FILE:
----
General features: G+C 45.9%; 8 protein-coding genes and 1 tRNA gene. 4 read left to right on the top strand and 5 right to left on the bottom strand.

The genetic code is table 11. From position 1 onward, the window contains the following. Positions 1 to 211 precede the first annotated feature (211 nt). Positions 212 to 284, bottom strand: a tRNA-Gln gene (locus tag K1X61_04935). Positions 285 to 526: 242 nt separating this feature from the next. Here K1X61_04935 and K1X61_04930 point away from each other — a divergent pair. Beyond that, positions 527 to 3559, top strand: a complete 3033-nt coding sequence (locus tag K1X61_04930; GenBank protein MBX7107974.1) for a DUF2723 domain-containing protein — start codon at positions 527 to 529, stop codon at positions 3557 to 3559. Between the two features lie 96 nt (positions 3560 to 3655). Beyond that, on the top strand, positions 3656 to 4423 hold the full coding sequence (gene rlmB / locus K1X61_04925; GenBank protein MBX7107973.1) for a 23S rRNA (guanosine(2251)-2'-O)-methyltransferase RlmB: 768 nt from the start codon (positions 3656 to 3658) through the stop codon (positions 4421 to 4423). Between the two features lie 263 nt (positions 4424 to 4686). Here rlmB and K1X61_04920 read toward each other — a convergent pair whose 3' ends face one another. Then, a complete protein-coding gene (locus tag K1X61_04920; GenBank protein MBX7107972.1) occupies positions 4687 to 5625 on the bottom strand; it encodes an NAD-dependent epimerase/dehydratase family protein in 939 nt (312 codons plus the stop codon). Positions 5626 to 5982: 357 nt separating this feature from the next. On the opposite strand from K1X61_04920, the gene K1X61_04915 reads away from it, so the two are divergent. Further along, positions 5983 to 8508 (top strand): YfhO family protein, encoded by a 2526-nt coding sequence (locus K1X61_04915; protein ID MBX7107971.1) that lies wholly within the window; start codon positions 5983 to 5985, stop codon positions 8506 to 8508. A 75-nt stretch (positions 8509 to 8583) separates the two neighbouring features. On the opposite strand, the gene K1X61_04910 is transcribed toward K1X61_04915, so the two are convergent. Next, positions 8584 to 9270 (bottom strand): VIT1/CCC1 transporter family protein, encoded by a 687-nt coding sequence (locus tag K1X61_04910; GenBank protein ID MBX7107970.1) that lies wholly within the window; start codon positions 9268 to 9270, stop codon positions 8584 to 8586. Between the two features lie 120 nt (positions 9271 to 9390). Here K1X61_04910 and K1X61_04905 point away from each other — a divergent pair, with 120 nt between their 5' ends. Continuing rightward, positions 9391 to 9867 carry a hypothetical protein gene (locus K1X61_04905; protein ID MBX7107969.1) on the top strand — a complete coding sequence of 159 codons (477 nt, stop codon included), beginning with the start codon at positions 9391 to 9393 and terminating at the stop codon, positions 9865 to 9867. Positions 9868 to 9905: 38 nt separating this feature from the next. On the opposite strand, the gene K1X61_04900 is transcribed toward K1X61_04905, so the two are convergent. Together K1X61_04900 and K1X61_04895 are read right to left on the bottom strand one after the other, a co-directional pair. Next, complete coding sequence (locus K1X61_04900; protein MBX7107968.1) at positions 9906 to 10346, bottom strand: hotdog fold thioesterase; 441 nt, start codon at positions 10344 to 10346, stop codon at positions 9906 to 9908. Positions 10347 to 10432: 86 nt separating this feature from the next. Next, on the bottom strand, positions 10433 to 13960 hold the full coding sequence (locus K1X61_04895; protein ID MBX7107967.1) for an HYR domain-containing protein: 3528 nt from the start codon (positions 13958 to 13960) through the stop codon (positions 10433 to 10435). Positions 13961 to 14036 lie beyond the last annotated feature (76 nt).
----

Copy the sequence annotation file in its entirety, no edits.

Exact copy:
General features: G+C 45.9%; 8 protein-coding genes and 1 tRNA gene. 4 read left to right on the top strand and 5 right to left on the bottom strand.

The genetic code is table 11. From position 1 onward, the window contains the following. Positions 1 to 211 precede the first annotated feature (211 nt). Positions 212 to 284, bottom strand: a tRNA-Gln gene (locus tag K1X61_04935). Positions 285 to 526: 242 nt separating this feature from the next. Here K1X61_04935 and K1X61_04930 point away from each other — a divergent pair. Beyond that, positions 527 to 3559, top strand: a complete 3033-nt coding sequence (locus tag K1X61_04930; GenBank protein MBX7107974.1) for a DUF2723 domain-containing protein — start codon at positions 527 to 529, stop codon at positions 3557 to 3559. Between the two features lie 96 nt (positions 3560 to 3655). Beyond that, on the top strand, positions 3656 to 4423 hold the full coding sequence (gene rlmB / locus K1X61_04925; GenBank protein MBX7107973.1) for a 23S rRNA (guanosine(2251)-2'-O)-methyltransferase RlmB: 768 nt from the start codon (positions 3656 to 3658) through the stop codon (positions 4421 to 4423). Between the two features lie 263 nt (positions 4424 to 4686). Here rlmB and K1X61_04920 read toward each other — a convergent pair whose 3' ends face one another. Then, a complete protein-coding gene (locus tag K1X61_04920; GenBank protein MBX7107972.1) occupies positions 4687 to 5625 on the bottom strand; it encodes an NAD-dependent epimerase/dehydratase family protein in 939 nt (312 codons plus the stop codon). Positions 5626 to 5982: 357 nt separating this feature from the next. On the opposite strand from K1X61_04920, the gene K1X61_04915 reads away from it, so the two are divergent. Further along, positions 5983 to 8508 (top strand): YfhO family protein, encoded by a 2526-nt coding sequence (locus K1X61_04915; protein ID MBX7107971.1) that lies wholly within the window; start codon positions 5983 to 5985, stop codon positions 8506 to 8508. A 75-nt stretch (positions 8509 to 8583) separates the two neighbouring features. On the opposite strand, the gene K1X61_04910 is transcribed toward K1X61_04915, so the two are convergent. Next, positions 8584 to 9270 (bottom strand): VIT1/CCC1 transporter family protein, encoded by a 687-nt coding sequence (locus tag K1X61_04910; GenBank protein ID MBX7107970.1) that lies wholly within the window; start codon positions 9268 to 9270, stop codon positions 8584 to 8586. Between the two features lie 120 nt (positions 9271 to 9390). Here K1X61_04910 and K1X61_04905 point away from each other — a divergent pair, with 120 nt between their 5' ends. Continuing rightward, positions 9391 to 9867 carry a hypothetical protein gene (locus K1X61_04905; protein ID MBX7107969.1) on the top strand — a complete coding sequence of 159 codons (477 nt, stop codon included), beginning with the start codon at positions 9391 to 9393 and terminating at the stop codon, positions 9865 to 9867. Positions 9868 to 9905: 38 nt separating this feature from the next. On the opposite strand, the gene K1X61_04900 is transcribed toward K1X61_04905, so the two are convergent. Together K1X61_04900 and K1X61_04895 are read right to left on the bottom strand one after the other, a co-directional pair. Next, complete coding sequence (locus K1X61_04900; protein MBX7107968.1) at positions 9906 to 10346, bottom strand: hotdog fold thioesterase; 441 nt, start codon at positions 10344 to 10346, stop codon at positions 9906 to 9908. Positions 10347 to 10432: 86 nt separating this feature from the next. Next, on the bottom strand, positions 10433 to 13960 hold the full coding sequence (locus K1X61_04895; protein ID MBX7107967.1) for an HYR domain-containing protein: 3528 nt from the start codon (positions 13958 to 13960) through the stop codon (positions 10433 to 10435). Positions 13961 to 14036 lie beyond the last annotated feature (76 nt).